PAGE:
• [34:10] Type 6 the loyalist. Sharp wit. The unconscious motivation is the need to feel certain, secure, and safe. They self-doubt and self question constantly.
  • [36:31] Type 7 the enthusiasts. Joy bombs or adventure seekers. These are people who are constantly living in the future and thinking about unlimited options. Their fears are too much pain or being trapped with distressing feelings. They are notoriously distractible.
  • [38:33] Type 8 the challenger. These people can be notoriously blunt and the most assertive on the Enneagram. Their unconscious motivation is a need to assert power and control over others and the environment to mask weakness.
  • [40:16] One of the most powerful tools we have is authentic vulnerability, because vulnerability creates connection with the reader.
  • [43:03] Type 9 the peacemaker. The sweethearts who want to maintain connection with people. They’ll sometimes merge with the program or agenda of others, and they hate conflict. They have the ability to see through the eyes of all nine types.
  • [46:02] Wings are one or two numbers adjacent to your own. They season you with some of the traits and characteristics of your number.
  • [48:50] A key predictor in life is self-awareness. Know yourself and keep learning what you don’t know. Don’t presume that you already know everything. 

Links and Resources

Types of Nonfiction

13 Types of Nonfiction (for You To Consider Writing)

If you’re reading this article, chances are you are a nonfiction writer or you hope to become a nonfiction writer. First of all, congratulations! Writing nonfiction is a great way to express yourself, inform your readers, and make an impact on readers around the world. 

Just like any great endeavor, it’s crucial to be informed on what you are doing, understand the different details influencing what you are doing, and articulate the purpose behind what you’re doing. It’s one thing to say you want to write nonfiction. It’s another to know what you want to communicate and why, the type of nonfiction that will help you do so, the subgenre it belongs in, and whether you should consider taking the literary nonfiction route. 

That said, in this article we discuss:

There are many subgenres of nonfiction, and we will discuss them in this article. However, just as there are many subgenres of nonfiction, there are varying reasons to write nonfiction. Before we dive into types of nonfiction, let’s discuss its purpose.

What is the purpose of nonfiction?

While the purpose of nonfiction is largely dependent on the individual author, simply based on the style of writing, nonfiction is written to inform. Information can be written with the core purpose of informing, or it can be written with the core purpose of expressing. Either way, nonfiction informs readers.

If you are a thought leader in a particular field, you may hope to inform your readers by writing nonfiction. However, if you are a lay person and want to express your experience surrounding a particular topic, your core purpose may be to express (you will also inform your readers through your expression).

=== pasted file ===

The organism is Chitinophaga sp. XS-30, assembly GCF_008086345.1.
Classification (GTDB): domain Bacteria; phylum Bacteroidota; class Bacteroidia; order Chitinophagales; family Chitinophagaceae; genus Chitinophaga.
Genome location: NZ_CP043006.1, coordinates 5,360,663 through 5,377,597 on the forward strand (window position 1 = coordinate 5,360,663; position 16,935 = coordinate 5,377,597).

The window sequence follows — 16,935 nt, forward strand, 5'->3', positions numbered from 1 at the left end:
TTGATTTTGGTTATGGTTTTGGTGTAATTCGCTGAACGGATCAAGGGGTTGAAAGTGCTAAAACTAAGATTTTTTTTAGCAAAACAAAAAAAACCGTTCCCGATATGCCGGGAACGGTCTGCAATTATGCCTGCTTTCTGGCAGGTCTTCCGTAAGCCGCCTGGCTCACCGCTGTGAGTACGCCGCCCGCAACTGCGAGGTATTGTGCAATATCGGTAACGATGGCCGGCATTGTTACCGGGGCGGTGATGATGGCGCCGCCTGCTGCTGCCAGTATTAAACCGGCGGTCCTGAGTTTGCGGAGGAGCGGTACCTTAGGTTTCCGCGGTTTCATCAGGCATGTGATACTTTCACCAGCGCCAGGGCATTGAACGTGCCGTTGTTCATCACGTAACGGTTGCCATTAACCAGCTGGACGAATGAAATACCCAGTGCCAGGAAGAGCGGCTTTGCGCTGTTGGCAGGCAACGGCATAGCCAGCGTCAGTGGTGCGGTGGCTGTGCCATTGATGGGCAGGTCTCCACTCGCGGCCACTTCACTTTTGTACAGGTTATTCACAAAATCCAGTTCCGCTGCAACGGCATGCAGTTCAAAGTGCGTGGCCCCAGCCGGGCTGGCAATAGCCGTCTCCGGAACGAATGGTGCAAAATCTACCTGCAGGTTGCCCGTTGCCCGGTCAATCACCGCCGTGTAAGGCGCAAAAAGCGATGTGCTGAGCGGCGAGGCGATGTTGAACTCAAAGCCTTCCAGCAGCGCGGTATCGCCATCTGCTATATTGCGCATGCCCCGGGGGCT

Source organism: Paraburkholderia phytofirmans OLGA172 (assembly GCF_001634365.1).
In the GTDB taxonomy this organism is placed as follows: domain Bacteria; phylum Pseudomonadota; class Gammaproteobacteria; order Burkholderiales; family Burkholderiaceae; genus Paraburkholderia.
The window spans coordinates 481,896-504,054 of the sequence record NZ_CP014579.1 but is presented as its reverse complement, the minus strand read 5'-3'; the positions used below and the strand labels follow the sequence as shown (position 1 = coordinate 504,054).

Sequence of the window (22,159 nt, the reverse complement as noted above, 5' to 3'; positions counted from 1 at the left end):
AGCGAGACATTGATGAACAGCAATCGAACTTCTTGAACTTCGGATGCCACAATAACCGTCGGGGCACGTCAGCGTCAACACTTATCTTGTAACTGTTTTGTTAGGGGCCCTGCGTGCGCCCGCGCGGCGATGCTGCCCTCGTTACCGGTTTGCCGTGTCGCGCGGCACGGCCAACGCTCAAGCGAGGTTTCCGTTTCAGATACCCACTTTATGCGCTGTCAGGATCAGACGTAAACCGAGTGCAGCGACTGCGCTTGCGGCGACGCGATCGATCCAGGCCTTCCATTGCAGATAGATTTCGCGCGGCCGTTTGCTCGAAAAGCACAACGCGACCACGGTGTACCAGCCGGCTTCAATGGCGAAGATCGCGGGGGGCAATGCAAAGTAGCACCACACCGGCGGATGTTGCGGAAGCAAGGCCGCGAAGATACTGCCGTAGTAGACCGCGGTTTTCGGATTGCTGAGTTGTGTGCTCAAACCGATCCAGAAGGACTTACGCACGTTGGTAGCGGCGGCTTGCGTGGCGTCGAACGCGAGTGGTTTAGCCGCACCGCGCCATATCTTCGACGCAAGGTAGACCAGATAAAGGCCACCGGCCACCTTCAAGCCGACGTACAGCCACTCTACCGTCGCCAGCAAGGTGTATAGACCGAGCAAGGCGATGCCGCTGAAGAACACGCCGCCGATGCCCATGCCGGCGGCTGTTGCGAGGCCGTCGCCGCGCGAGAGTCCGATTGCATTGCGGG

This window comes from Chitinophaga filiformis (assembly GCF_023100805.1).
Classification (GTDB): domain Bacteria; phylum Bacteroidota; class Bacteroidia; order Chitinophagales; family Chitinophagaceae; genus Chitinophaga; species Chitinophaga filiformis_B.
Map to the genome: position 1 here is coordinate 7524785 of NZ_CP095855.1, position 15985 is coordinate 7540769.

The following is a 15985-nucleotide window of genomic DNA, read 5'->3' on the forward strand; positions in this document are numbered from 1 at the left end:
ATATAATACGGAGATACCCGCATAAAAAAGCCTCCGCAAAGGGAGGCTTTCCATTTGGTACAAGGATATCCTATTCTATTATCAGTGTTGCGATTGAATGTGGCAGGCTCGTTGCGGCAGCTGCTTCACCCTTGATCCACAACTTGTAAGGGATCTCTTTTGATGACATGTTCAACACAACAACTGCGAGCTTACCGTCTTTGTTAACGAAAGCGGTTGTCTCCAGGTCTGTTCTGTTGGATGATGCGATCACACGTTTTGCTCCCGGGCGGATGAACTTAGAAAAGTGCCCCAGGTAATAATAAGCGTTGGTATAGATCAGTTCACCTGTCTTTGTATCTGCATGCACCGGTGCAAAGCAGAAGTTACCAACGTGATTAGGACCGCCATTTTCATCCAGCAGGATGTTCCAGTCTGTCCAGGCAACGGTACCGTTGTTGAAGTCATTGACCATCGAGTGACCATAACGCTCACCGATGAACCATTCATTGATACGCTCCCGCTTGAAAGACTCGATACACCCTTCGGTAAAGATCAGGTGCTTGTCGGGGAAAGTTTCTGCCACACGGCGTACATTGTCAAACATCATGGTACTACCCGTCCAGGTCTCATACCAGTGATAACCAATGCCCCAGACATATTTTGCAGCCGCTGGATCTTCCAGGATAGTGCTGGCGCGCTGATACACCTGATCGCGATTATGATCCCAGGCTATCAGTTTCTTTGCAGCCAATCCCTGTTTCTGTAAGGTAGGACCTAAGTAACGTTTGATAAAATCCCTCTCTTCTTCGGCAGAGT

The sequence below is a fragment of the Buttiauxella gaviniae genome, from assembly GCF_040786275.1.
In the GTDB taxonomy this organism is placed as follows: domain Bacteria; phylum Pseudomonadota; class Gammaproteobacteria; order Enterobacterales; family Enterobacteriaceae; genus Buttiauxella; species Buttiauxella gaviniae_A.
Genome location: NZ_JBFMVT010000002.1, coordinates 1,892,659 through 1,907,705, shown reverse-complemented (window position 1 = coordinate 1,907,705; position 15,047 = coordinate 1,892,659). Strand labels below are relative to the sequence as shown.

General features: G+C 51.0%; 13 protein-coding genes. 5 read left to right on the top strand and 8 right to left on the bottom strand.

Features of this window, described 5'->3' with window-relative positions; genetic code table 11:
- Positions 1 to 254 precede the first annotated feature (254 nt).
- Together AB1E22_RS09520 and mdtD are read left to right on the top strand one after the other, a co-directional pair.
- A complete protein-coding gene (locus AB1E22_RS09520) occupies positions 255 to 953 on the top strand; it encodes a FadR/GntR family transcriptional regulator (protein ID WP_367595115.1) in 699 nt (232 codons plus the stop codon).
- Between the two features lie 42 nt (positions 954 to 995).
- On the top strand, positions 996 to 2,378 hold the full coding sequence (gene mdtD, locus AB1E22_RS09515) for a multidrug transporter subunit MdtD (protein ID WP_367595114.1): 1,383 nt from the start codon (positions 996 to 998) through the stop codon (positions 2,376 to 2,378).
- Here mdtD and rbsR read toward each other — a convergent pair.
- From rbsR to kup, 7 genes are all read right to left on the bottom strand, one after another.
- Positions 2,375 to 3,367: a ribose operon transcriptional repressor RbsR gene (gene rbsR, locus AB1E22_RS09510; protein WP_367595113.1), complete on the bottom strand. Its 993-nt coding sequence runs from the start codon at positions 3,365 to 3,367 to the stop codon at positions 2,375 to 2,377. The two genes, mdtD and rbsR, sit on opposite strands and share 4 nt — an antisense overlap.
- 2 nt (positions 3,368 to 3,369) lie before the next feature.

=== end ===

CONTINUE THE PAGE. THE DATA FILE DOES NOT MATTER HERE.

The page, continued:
Sometimes the best way to inform readers is via self-expression.

If you wonder which is best for you, simply keep reading. We discuss types of creative nonfiction as well as nonfiction genres below.

Types of creative nonfiction

There are many types of creative nonfiction, but some include essays, memoir, autobiography, travel writing, and food writing. 

Essays

Personal essays are a great way to express yourself and communicate while using your authentic voice. Think of an essay as a condensed autobiography, focused on a specific aspect, moment, or theme of your life. Your personal essay will cover the moment you feel compelled to write about, and that moment will be the central focus. When writing a personal essay, be sure to:

  • Allow your voice to shine through.
  • Be sure that what you write is all fact and not fiction.
  • Use creative writing techniques to make your writing compelling.

Essays are a great type of creative nonfiction to start your nonfiction journey. 

Memoir

If you choose to write your memoir, it’s likely because you want to use your life experiences to speak to a larger theme. While an autobiography follows the individual’s life from birth to present, a memoir focuses on different life experiences that help inform the reader. 

Autobiography

As briefly mentioned above, an autobiography focuses on the individual’s story from birth to present and is written with the intention of sharing your life story. If you choose to write your autobiography, you are likely a public figure such as a sports figure, a politician, a famous writer, or well-known in another capacity. Because of this, readers will be interested in hearing details of your life and how your experiences informed the person you are today.  

Travel Writing

If you travel a lot for work, or perhaps you are a freelance writer and travel simply because you can, travel writing may be the genre for you. Think of travel writing as a way to collect your interactions with the people you meet and the experiences you gain. This collection becomes a means to share experiences in a thought-out way. Travel writing is a great way to inform through creative means.